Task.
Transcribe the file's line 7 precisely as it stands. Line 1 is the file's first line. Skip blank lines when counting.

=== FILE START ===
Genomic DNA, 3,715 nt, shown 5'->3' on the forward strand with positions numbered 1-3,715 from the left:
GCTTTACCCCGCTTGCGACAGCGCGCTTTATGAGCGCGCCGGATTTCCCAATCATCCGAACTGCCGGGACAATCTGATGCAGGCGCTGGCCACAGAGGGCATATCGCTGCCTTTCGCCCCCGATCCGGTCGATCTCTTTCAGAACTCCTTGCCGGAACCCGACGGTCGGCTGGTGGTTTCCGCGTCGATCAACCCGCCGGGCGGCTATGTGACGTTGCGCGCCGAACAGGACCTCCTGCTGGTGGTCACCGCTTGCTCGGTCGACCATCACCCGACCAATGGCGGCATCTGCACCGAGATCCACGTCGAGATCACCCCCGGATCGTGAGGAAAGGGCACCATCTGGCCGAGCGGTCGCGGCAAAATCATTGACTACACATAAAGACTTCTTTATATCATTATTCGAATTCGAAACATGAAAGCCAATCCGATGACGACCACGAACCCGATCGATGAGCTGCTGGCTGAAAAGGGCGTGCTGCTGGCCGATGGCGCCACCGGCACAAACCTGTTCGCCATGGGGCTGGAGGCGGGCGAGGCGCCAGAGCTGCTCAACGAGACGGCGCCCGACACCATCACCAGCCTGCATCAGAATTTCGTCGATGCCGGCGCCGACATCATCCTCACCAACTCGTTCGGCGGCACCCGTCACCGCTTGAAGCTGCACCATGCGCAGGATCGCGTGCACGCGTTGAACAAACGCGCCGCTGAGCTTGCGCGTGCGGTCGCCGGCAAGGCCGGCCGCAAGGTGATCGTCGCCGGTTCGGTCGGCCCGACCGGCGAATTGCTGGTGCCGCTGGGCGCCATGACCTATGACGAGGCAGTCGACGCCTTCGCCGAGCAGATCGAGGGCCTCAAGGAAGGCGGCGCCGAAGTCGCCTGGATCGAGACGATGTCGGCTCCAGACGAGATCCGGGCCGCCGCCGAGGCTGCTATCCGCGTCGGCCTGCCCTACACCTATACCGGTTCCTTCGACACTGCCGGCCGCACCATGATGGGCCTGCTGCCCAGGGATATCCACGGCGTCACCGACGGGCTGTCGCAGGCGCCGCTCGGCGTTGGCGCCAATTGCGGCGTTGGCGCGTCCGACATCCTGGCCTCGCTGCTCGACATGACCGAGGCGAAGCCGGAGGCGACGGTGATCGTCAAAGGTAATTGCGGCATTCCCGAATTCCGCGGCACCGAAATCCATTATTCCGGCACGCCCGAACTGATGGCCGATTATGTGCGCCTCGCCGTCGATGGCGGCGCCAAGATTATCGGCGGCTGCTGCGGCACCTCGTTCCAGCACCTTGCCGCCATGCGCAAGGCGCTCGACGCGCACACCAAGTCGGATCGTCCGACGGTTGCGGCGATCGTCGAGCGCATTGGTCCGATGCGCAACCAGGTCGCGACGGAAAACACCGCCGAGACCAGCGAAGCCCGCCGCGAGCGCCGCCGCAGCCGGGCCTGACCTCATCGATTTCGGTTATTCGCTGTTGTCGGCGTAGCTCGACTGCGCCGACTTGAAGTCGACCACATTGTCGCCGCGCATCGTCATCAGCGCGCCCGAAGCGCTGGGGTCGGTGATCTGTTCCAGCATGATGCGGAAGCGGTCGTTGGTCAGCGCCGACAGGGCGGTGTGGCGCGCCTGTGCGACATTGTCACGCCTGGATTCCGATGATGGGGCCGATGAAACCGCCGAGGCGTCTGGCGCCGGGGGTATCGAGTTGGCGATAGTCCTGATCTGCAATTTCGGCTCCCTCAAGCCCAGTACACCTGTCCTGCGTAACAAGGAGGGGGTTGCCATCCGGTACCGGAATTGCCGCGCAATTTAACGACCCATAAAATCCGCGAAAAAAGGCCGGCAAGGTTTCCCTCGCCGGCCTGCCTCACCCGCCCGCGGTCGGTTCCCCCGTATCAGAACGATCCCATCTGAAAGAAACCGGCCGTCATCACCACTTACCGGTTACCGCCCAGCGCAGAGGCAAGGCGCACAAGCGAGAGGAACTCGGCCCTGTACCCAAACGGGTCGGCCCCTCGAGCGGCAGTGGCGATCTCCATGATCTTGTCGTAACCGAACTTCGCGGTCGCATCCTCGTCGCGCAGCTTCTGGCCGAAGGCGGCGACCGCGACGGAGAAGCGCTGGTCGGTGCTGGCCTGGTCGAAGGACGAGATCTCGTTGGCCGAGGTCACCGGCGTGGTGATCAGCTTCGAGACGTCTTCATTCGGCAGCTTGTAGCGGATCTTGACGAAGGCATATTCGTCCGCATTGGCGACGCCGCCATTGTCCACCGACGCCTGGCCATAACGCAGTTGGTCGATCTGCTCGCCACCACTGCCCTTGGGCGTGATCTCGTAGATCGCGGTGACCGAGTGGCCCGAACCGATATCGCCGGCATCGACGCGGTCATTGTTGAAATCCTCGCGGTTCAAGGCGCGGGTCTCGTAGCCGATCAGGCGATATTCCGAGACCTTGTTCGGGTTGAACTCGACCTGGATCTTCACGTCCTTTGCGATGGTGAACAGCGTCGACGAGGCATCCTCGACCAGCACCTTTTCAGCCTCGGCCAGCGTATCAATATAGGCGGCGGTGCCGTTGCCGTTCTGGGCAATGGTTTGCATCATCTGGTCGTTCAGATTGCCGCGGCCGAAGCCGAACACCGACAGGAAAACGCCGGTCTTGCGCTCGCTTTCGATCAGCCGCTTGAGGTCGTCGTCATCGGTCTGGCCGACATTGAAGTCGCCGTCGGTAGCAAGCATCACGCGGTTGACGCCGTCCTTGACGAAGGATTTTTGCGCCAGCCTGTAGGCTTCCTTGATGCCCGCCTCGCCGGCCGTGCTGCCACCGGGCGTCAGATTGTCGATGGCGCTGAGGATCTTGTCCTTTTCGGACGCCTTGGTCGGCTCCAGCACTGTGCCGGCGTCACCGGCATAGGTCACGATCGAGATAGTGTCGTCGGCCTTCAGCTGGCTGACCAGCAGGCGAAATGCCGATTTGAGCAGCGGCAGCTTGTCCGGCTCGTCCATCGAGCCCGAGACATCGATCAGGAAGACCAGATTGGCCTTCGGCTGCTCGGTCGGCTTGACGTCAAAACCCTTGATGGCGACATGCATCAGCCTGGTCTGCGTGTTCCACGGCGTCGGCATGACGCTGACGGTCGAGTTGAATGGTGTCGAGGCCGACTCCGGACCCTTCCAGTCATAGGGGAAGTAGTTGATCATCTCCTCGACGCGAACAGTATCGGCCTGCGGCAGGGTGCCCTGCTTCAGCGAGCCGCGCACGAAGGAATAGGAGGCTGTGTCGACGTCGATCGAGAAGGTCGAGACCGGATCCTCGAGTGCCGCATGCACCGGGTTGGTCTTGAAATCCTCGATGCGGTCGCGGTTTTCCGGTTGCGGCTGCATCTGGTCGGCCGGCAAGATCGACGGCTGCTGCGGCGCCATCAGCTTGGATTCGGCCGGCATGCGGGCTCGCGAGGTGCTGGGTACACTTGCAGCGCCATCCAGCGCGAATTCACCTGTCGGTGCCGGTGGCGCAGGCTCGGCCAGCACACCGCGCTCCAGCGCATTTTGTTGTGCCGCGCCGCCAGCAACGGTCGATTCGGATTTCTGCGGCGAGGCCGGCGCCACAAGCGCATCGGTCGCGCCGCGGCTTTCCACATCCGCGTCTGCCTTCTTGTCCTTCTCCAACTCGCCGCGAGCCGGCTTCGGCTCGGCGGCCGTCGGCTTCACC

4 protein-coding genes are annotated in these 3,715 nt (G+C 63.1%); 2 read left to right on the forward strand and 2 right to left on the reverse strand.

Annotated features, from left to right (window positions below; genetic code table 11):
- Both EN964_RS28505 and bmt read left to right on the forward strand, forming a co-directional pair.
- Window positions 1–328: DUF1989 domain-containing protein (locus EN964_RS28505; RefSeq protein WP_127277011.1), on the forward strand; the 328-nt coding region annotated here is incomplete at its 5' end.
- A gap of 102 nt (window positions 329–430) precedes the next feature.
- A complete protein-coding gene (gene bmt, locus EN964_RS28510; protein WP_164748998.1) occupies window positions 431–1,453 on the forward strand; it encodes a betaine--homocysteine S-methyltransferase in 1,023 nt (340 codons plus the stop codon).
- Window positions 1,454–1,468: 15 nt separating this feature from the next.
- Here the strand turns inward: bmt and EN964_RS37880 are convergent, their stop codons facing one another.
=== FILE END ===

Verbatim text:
- A gap of 102 nt (window positions 329–430) precedes the next feature.